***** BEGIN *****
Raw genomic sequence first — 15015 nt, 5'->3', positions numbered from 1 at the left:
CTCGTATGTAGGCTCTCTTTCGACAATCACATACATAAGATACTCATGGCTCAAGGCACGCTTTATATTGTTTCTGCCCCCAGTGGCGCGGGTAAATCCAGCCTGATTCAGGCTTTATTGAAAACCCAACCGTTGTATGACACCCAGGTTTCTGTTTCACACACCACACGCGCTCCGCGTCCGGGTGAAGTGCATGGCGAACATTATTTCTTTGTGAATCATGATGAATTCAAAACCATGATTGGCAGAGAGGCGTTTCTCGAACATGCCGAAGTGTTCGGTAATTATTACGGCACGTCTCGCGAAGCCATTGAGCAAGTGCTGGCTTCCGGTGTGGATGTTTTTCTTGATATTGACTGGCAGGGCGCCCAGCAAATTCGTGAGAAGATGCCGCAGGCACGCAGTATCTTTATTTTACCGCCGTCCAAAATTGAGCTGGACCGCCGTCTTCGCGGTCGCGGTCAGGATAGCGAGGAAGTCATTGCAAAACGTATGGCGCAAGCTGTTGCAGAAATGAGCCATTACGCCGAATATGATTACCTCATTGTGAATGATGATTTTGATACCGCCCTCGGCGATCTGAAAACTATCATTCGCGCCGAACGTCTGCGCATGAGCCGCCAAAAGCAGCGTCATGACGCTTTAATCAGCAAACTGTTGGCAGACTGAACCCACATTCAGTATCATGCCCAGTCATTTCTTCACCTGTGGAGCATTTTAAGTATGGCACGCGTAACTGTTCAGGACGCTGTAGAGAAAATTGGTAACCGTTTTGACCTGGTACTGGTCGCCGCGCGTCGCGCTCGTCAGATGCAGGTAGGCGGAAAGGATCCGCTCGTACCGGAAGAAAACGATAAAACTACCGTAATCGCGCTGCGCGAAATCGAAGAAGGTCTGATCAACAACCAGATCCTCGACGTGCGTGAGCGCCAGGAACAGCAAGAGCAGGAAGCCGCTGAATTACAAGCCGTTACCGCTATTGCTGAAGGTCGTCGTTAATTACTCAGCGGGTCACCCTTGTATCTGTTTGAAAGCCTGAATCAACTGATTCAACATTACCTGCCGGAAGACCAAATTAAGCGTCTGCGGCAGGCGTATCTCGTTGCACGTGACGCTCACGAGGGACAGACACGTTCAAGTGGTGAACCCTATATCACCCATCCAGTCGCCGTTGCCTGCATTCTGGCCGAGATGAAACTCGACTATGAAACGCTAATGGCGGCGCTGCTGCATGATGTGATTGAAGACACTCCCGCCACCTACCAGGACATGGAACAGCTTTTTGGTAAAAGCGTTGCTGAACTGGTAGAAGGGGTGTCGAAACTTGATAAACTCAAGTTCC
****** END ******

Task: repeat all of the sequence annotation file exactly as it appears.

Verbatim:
Raw genomic sequence first — 15015 nt, 5'->3', positions numbered from 1 at the left:
CTCGTATGTAGGCTCTCTTTCGACAATCACATACATAAGATACTCATGGCTCAAGGCACGCTTTATATTGTTTCTGCCCCCAGTGGCGCGGGTAAATCCAGCCTGATTCAGGCTTTATTGAAAACCCAACCGTTGTATGACACCCAGGTTTCTGTTTCACACACCACACGCGCTCCGCGTCCGGGTGAAGTGCATGGCGAACATTATTTCTTTGTGAATCATGATGAATTCAAAACCATGATTGGCAGAGAGGCGTTTCTCGAACATGCCGAAGTGTTCGGTAATTATTACGGCACGTCTCGCGAAGCCATTGAGCAAGTGCTGGCTTCCGGTGTGGATGTTTTTCTTGATATTGACTGGCAGGGCGCCCAGCAAATTCGTGAGAAGATGCCGCAGGCACGCAGTATCTTTATTTTACCGCCGTCCAAAATTGAGCTGGACCGCCGTCTTCGCGGTCGCGGTCAGGATAGCGAGGAAGTCATTGCAAAACGTATGGCGCAAGCTGTTGCAGAAATGAGCCATTACGCCGAATATGATTACCTCATTGTGAATGATGATTTTGATACCGCCCTCGGCGATCTGAAAACTATCATTCGCGCCGAACGTCTGCGCATGAGCCGCCAAAAGCAGCGTCATGACGCTTTAATCAGCAAACTGTTGGCAGACTGAACCCACATTCAGTATCATGCCCAGTCATTTCTTCACCTGTGGAGCATTTTAAGTATGGCACGCGTAACTGTTCAGGACGCTGTAGAGAAAATTGGTAACCGTTTTGACCTGGTACTGGTCGCCGCGCGTCGCGCTCGTCAGATGCAGGTAGGCGGAAAGGATCCGCTCGTACCGGAAGAAAACGATAAAACTACCGTAATCGCGCTGCGCGAAATCGAAGAAGGTCTGATCAACAACCAGATCCTCGACGTGCGTGAGCGCCAGGAACAGCAAGAGCAGGAAGCCGCTGAATTACAAGCCGTTACCGCTATTGCTGAAGGTCGTCGTTAATTACTCAGCGGGTCACCCTTGTATCTGTTTGAAAGCCTGAATCAACTGATTCAACATTACCTGCCGGAAGACCAAATTAAGCGTCTGCGGCAGGCGTATCTCGTTGCACGTGACGCTCACGAGGGACAGACACGTTCAAGTGGTGAACCCTATATCACCCATCCAGTCGCCGTTGCCTGCATTCTGGCCGAGATGAAACTCGACTATGAAACGCTAATGGCGGCGCTGCTGCATGATGTGATTGAAGACACTCCCGCCACCTACCAGGACATGGAACAGCTTTTTGGTAAAAGCGTTGCTGAACTGGTAGAAGGGGTGTCGAAACTTGATAAACTCAAGTTCC